Implementation: lexing and scanning

You will create a lexer and a scanner for the language above using the flex and Bison scanner and parser generators. If you are using the course provided VM, both programs are already installed. There are a number of tutorials on the web, in addition to the instruction manuals linked above.

Starter Code

The starter code for the lexer sits in a file named "lexer.lex", and the starter code for the parser sits in a file called "parser.yy".

The Lexer

Your lexer must be able to recognize the following kinds of tokens in addition to all the keywords and operators listed above:
• integer constants consisting of one or more digits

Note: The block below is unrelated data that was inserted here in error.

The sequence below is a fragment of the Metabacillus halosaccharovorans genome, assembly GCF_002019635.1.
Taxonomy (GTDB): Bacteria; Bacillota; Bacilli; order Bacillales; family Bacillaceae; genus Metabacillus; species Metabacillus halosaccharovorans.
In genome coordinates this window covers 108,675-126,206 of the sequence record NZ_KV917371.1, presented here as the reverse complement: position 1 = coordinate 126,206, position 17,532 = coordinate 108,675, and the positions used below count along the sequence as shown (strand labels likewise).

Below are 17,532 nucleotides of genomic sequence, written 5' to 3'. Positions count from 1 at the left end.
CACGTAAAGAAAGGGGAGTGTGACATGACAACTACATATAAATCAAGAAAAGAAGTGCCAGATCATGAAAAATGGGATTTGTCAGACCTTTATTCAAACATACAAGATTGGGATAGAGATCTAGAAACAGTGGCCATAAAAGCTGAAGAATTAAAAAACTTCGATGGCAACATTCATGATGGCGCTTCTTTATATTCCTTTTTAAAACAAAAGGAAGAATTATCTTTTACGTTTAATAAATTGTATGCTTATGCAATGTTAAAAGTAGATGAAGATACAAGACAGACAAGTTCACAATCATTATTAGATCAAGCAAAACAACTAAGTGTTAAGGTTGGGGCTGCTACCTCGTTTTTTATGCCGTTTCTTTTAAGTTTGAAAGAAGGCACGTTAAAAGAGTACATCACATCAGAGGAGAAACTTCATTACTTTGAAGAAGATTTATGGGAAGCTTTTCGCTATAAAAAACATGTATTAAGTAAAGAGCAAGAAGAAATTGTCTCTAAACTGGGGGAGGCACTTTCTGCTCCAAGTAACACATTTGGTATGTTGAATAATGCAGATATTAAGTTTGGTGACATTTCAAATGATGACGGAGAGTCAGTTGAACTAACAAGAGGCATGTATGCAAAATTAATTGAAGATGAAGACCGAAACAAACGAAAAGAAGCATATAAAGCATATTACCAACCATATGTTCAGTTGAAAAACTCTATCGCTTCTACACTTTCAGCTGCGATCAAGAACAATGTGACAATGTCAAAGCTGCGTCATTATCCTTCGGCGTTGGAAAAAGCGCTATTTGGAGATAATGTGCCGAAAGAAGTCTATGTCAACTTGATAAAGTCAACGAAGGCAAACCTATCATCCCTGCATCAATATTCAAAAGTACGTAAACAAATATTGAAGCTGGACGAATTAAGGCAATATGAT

• string constants wrapped in double quotes and supporting the following escaped characters: \\ \" \n \t. Escaping any other character should result in error
• None constant, equivalent to "NULL" in Java
• Boolean constants 'true' and 'false'
• Name identifiers that start with a letter or underscore, followed by sequence of letters, underscores and numbers. so x0 is a valid variable name, but 0x is not

You need to make sure that all arithmetic operators are left associative, so (w+x+y+z) should be parsed as (((w+x)+y)+z)

AST

Your parser must produce an AST with nodes for the following program constructs: Block ::= [Statement] ;; Global ::= Name ;; Assignment ::= LHS Expression ;; ExpressionStatement ::= Expression ;; IfStatement ::= Condition ThenPart ElsePart ;; WhileLoop ::= Condition Body ;; Return ::= Expression ;; FunctionDeclaration ::= [Arguments] Body ;; BinaryExpression ::= LeftOperand Operator RightOperand ;; UnaryExpression ::= Operand Operator ;; FieldDereference ::= BaseExpression Field ;; IndexExpression ::= BaseExpression Index ;; Call ::= TargetExpression [Arguments] ;; Record ::= Map[String, Expression] ;; IntegerConstant ;; StringConstant ;; NoneConstant ;;